LSU wide receiver Russell Shepard is awaiting the disposition of a compliance issue that could jeopardize his eligibility.
Shepard, who has been practicing with the team since the start of preseason camp last week, said he expects a resolution before the Sept. 3 season opener against Oregon.
Addressing the issue publicly for the first time at Media Day on Tuesday, Shepard confirmed that he’s dealing with “a housing issue” that arose just before he was scheduled to accompany coach Les Miles and two teammates to Southeastern Conference Media Days last month.
Shepard was removed from the trip to attend to “personal business.”
“I had (the LSU compliance office) come to me, and they realized there was a problem,” Shepard said. “It’s something that just popped up out of nowhere and the next thing you know there’s all this type of mayhem.
“They talked to me and got all the information that they wanted to get out of me.”
Shepard said the situation is out of his hands, and he’s just waiting for a ruling.
“Our compliance is doing the best job in trying to get this problem solved before the first game,” he said.
“Our compliance protects us, and they let us know when a problem occurs that they’re going to get it fixed. I have all the faith in the world that they’re going to do the best thing to handle it.”
Shepard said, he has “talked to several different people” in the gathering of information. When asked if he had spoken with anyone from the NCAA, Shepard said, “I can’t reveal that at this point in time.”
When asked if the worst-case scenario could be a long-term ineligibility, Shepard said, “I don’t think it would ever get that serious, but the NCAA has a job and their job is to protect athletes as well as the universities and they’re going to do the best possible thing for the NCAA and college football.”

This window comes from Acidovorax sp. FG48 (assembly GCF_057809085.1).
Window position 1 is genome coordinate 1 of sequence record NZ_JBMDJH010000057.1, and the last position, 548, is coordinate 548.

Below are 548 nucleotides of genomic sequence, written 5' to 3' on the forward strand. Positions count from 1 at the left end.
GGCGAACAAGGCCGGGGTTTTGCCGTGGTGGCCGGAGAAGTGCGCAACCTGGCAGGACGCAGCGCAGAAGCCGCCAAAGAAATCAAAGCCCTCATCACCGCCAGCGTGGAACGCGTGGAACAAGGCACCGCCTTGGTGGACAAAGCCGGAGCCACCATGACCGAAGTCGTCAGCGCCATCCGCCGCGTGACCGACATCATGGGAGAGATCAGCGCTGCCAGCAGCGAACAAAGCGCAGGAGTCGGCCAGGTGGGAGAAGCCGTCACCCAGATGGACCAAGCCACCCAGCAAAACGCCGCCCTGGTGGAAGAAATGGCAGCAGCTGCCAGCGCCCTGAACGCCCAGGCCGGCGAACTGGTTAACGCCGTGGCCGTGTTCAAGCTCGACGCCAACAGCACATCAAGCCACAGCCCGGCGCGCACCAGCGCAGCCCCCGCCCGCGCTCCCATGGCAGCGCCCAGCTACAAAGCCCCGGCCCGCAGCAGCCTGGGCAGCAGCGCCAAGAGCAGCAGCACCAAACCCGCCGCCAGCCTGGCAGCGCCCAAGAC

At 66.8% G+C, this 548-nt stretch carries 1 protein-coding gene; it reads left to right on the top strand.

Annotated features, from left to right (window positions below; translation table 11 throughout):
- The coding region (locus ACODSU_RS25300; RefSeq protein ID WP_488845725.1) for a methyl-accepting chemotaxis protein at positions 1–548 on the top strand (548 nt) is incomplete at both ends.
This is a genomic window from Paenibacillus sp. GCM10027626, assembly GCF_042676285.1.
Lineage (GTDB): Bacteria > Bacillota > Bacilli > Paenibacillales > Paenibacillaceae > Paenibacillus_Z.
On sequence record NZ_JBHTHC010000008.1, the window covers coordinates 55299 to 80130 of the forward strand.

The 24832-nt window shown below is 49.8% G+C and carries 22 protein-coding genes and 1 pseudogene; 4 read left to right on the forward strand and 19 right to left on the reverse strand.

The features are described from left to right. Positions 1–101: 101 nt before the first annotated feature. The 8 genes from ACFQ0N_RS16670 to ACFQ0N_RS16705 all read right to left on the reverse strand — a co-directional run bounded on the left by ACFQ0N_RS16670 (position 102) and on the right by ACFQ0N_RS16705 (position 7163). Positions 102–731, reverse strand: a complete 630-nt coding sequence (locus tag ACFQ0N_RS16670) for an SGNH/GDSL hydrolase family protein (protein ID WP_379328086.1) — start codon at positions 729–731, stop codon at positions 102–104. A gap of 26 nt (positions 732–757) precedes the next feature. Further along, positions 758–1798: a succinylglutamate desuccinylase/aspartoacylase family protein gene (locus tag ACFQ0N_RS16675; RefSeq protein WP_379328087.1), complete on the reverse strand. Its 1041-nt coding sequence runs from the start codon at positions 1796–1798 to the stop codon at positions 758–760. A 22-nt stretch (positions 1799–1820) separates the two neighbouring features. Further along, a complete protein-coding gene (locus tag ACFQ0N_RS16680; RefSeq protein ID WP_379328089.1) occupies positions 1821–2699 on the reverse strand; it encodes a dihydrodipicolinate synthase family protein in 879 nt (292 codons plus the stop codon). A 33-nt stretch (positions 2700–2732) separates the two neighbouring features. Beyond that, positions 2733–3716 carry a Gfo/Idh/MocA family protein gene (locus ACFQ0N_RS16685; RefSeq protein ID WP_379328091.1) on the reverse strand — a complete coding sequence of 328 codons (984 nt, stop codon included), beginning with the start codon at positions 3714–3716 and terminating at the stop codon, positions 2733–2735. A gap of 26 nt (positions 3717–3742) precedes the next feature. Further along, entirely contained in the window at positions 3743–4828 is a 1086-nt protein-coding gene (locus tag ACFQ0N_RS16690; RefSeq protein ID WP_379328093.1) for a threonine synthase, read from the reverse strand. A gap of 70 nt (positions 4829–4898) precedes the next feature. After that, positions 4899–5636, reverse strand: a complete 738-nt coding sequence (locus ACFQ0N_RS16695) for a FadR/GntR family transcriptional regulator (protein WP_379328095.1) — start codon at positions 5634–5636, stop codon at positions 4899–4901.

Shepard said he’s been told “everything’s looking pretty good and it’s going to be a pretty good solution when it’s all said and done.”
In the meantime, Shepard continues to work with the starting offense to prepare for a season in which he is expected to be one of the Tigers’ top playmakers.
“I was just told to focus on football,” Shepard said. “My thing is to go out and catch as many balls and help this team win as many games as possible.
Shepard, who caught 33 passes as a sophomore last season, said this has been “a humbling experience.”
“It has shown me that this game doesn’t last forever,” Shepard said.
“At any point in time this game can be taken away from you. It’s helping me realize that I’m blessed playing college football and take every day like it’s my last.
“At the end of the day it’s going to end up being a blessing for me. It teaches me how to deal with adversity, it teaches me how to become a young man, and throughout my life I’ve been blessed to not go through a lot of things. This is something that’s going to help me become a better individual.”